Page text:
[Ed. Note: In Part I of this column, published yesterday – see here – Jeff looked at how gold fared against other assets in 2018 and gave us his long-term view of the market. Today, in Part II, he tallies up the ever-growing pile of global debt and breaks down gold’s fundamental supply and demand picture. Please enjoy his analysis, below…]
Debt: Not Slowing Down
While debt is always with us, the concern at this juncture is that debt creation is no longer fostering a significant amount of economic growth. Virtually every category of society is weighted down with unsustainable debt loads:
US Federal debt: In just 10 years, it has grown from about 60% of GDP to 104%.
Consumer debt: Credit cards, auto loans and student loans (excluding mortgages) just hit $4 trillion. This is an all-time high, and was $3 trillion just five years ago.
Student loans: Total student loan debt is now $1.6 trillion, an all-time high. Of particular concern is that this amount is now larger than the amount of junk mortgages in late 2007 (about $1 trillion). Further, default rates on student loans are already higher than mortgage default rates were in 2007.
Corporate bonds: Over the last decade, the amount of corporate bonds outstanding has almost doubled, hitting $9 trillion. And nearly $2.5 trillion of that figure is rated BBB, nearly triple the amount of 2008. This includes stalwarts such as G.E., AT&T, Campbell Soup, Bayer, CVS Health, Sherwin-Williams, IBM, and Keurig Dr. Pepper. The particular concern here is that it can be more difficult to manage or bail out corporate debt than sovereign debt.
Leveraged loan market: Collateralized debt obligations, or CDOs, were valued at $61 trillion globally in 2007, according to the Bank for International Settlements. Despite attempts to regulate this sector and avoid or limit the damage caused by these instruments in the financial crisis of 2008, the total leveraged loan market has since doubled, based on the S&P/LSTA Leveraged Loan Index. S&P Global stated that "risks attributable from this debt binge are significant.”
China: China had about $2 trillion total debt in 2000. Today, it’s about $40 trillion, an increase of 2,000% in less than 20 years.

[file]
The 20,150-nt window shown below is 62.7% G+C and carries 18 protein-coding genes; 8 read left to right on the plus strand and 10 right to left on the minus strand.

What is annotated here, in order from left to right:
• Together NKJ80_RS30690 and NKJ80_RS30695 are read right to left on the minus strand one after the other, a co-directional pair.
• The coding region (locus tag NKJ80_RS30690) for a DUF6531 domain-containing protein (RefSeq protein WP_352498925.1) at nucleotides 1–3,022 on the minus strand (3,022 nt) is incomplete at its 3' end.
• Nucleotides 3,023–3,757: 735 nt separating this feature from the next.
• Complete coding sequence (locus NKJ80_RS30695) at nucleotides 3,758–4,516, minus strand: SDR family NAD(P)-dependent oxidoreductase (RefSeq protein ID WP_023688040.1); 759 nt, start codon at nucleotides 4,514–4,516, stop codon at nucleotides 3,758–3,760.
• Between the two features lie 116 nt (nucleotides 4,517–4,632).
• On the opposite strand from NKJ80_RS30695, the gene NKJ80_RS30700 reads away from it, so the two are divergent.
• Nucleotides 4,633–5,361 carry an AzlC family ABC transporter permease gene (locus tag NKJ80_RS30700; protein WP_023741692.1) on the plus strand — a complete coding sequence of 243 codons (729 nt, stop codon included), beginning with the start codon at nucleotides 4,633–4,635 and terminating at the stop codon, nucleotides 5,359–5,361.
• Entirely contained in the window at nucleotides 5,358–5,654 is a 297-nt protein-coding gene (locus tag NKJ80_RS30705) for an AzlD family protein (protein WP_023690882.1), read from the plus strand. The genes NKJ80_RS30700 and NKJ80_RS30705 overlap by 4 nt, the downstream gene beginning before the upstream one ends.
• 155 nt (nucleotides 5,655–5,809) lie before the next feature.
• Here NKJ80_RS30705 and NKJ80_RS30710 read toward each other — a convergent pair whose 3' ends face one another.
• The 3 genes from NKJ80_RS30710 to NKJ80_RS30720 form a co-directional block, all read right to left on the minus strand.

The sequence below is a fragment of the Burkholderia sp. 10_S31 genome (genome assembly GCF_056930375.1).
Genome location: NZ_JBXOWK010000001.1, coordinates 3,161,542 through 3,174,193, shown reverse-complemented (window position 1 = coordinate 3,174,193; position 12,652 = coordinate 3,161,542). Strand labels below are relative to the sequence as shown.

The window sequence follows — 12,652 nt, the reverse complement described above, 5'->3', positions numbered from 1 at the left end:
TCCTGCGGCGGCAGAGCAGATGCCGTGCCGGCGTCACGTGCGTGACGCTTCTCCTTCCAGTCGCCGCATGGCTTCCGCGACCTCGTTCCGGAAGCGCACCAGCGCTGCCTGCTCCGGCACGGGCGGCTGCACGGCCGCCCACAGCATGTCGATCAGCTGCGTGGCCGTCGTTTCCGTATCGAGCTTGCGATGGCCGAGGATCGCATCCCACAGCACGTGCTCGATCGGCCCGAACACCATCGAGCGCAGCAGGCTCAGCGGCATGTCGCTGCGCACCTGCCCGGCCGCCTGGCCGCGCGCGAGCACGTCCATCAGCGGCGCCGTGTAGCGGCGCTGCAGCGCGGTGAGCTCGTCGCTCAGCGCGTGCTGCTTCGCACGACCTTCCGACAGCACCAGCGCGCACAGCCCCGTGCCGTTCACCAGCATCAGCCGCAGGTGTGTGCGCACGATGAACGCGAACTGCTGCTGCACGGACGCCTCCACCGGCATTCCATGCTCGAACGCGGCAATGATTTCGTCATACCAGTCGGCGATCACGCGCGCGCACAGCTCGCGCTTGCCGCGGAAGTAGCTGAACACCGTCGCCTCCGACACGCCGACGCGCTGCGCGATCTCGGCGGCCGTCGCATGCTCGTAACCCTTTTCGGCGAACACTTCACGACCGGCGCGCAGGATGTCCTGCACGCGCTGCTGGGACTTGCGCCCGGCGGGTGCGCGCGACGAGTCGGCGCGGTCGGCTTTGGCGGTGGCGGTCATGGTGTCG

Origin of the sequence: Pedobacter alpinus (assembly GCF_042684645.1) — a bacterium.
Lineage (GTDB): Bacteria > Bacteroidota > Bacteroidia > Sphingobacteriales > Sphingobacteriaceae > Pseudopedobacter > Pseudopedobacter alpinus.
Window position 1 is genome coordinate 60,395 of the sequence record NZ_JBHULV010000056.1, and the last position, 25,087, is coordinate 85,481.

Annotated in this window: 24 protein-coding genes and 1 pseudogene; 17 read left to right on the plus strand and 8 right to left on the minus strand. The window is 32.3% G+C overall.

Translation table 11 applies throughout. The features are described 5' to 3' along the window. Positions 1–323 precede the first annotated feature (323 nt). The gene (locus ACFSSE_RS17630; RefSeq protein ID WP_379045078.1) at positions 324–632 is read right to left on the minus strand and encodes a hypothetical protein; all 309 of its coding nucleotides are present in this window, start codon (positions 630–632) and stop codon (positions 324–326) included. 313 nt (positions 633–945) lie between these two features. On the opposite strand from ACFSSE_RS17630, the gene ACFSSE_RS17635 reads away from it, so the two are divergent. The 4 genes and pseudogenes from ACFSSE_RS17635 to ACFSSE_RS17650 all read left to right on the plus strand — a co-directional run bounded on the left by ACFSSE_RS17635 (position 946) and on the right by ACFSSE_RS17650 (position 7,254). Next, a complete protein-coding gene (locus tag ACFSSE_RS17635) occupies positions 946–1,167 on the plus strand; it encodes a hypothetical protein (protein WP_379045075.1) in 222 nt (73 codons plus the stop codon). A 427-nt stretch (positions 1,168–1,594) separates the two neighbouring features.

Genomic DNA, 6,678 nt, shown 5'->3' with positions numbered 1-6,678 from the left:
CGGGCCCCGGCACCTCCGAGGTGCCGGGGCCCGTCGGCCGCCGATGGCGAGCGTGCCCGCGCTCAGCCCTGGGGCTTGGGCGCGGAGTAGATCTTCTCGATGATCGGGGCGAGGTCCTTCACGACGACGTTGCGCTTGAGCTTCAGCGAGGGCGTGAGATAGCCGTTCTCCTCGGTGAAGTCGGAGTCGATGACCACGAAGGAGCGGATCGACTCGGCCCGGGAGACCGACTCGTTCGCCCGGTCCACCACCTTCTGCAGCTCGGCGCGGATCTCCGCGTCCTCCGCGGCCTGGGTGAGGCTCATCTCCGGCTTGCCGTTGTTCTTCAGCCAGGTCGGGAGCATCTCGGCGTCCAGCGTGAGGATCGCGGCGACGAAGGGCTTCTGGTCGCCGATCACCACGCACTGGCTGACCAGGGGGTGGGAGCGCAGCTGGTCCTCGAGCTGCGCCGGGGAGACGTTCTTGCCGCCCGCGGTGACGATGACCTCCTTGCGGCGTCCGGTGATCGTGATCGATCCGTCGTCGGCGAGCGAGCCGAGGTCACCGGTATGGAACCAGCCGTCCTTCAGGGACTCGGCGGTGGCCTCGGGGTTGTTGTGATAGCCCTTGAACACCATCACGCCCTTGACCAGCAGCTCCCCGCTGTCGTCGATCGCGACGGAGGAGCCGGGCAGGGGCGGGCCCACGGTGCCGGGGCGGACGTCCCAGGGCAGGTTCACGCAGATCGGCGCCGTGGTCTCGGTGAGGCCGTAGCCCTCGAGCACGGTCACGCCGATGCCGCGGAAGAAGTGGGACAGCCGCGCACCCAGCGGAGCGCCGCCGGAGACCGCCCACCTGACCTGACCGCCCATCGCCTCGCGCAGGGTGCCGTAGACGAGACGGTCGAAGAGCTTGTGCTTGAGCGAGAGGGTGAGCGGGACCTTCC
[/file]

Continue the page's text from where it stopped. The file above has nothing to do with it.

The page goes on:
The levels of debt reached in many areas of society are not realistically repayable, except in radically inflated currencies. Either way, any fallout from a debt event or crisis, or a return to QE efforts, would draw investors to gold.
There are also factors within the gold market itself that bear watching.
New Gold Supply: Decline Locked In
Mine depletion, geopolitical risks, start-up delays, and a lack of industry investment over the past several years all point to lower gold production levels going forward.
Pinched supplies of new gold stocks could impact the price.
There’s a related concern for the mining industry: due to falling ore grades, production costs will likely never return to where they were a decade ago. Production costs ultimately serve as a floor for gold prices.
Central Bank Buying: Trend to Remain Up?
Despite some gold sales from Venezuela and Turkey in 2018 to offset currency declines (one reason why gold is so valuable), central banks have been net buyers since 2008.
While central banks in North America and Western Europe are not adding to their gold reserves, strong demand continues to be seen from Asia, Russia, Eastern Europe, the Middle East, South America, and Africa.
Investment Demand: The Ultimate Indicator
While retail demand for bullion hit an 11-year low in 2018, global fund holdings (including e-funds and depositories) remained buoyant.
Investment is the biggest variable among all demand sources. According to a Legg Mason survey of over 16,000 investors globally, a growing percentage cited gold as the best investment opportunity over the next 12 months. Roughly a quarter of those polled in Germany, Italy, Switzerland and the UK identified gold as the best investment opportunity. In the UK gold was seen as better than equities, bonds, cash, and alternatives.
As investment goes, so does the price.
The Hard Asset Hedge
Gold holds a distinct advantage over most paper assets. Gold…
- Is the best-performing asset over the last 20 years
- Can hedge against systemic risk, stock market pullbacks, and inflation
- Is a store of wealth
- Improves the risk-adjusted returns of portfolios, while reducing losses
- Can provide liquidity to meet liabilities in times of market stress
An appropriate balance of gold in a portfolio can serve as a useful hedge, particularly as we face ongoing risks in geopolitics, markets, currencies, debt, and interest rates.
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